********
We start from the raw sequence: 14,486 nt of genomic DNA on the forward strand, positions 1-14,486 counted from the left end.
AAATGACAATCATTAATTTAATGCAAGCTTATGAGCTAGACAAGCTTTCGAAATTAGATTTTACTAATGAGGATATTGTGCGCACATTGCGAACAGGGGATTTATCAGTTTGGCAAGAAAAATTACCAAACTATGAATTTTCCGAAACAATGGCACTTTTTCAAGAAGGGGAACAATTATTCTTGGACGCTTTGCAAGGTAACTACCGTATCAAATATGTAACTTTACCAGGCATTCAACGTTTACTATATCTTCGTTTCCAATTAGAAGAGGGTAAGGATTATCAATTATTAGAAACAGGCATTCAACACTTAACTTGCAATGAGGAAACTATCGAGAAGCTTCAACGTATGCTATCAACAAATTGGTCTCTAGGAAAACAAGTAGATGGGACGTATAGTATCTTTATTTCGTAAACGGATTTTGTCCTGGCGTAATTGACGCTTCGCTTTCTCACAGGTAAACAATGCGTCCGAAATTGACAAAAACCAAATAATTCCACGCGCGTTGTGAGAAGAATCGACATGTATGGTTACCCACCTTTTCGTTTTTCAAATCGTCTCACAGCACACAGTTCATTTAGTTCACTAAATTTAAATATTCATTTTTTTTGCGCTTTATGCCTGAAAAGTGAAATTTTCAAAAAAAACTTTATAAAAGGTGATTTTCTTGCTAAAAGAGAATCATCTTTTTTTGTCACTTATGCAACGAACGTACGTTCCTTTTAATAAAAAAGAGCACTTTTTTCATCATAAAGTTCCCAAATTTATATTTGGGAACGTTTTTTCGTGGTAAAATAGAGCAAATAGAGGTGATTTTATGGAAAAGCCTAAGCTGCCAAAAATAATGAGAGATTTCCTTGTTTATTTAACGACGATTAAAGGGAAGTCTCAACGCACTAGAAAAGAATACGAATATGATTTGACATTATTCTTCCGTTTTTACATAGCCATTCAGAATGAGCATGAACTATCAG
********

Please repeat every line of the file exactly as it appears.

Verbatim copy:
We start from the raw sequence: 14,486 nt of genomic DNA on the forward strand, positions 1-14,486 counted from the left end.
AAATGACAATCATTAATTTAATGCAAGCTTATGAGCTAGACAAGCTTTCGAAATTAGATTTTACTAATGAGGATATTGTGCGCACATTGCGAACAGGGGATTTATCAGTTTGGCAAGAAAAATTACCAAACTATGAATTTTCCGAAACAATGGCACTTTTTCAAGAAGGGGAACAATTATTCTTGGACGCTTTGCAAGGTAACTACCGTATCAAATATGTAACTTTACCAGGCATTCAACGTTTACTATATCTTCGTTTCCAATTAGAAGAGGGTAAGGATTATCAATTATTAGAAACAGGCATTCAACACTTAACTTGCAATGAGGAAACTATCGAGAAGCTTCAACGTATGCTATCAACAAATTGGTCTCTAGGAAAACAAGTAGATGGGACGTATAGTATCTTTATTTCGTAAACGGATTTTGTCCTGGCGTAATTGACGCTTCGCTTTCTCACAGGTAAACAATGCGTCCGAAATTGACAAAAACCAAATAATTCCACGCGCGTTGTGAGAAGAATCGACATGTATGGTTACCCACCTTTTCGTTTTTCAAATCGTCTCACAGCACACAGTTCATTTAGTTCACTAAATTTAAATATTCATTTTTTTTGCGCTTTATGCCTGAAAAGTGAAATTTTCAAAAAAAACTTTATAAAAGGTGATTTTCTTGCTAAAAGAGAATCATCTTTTTTTGTCACTTATGCAACGAACGTACGTTCCTTTTAATAAAAAAGAGCACTTTTTTCATCATAAAGTTCCCAAATTTATATTTGGGAACGTTTTTTCGTGGTAAAATAGAGCAAATAGAGGTGATTTTATGGAAAAGCCTAAGCTGCCAAAAATAATGAGAGATTTCCTTGTTTATTTAACGACGATTAAAGGGAAGTCTCAACGCACTAGAAAAGAATACGAATATGATTTGACATTATTCTTCCGTTTTTACATAGCCATTCAGAATGAGCATGAACTATCAG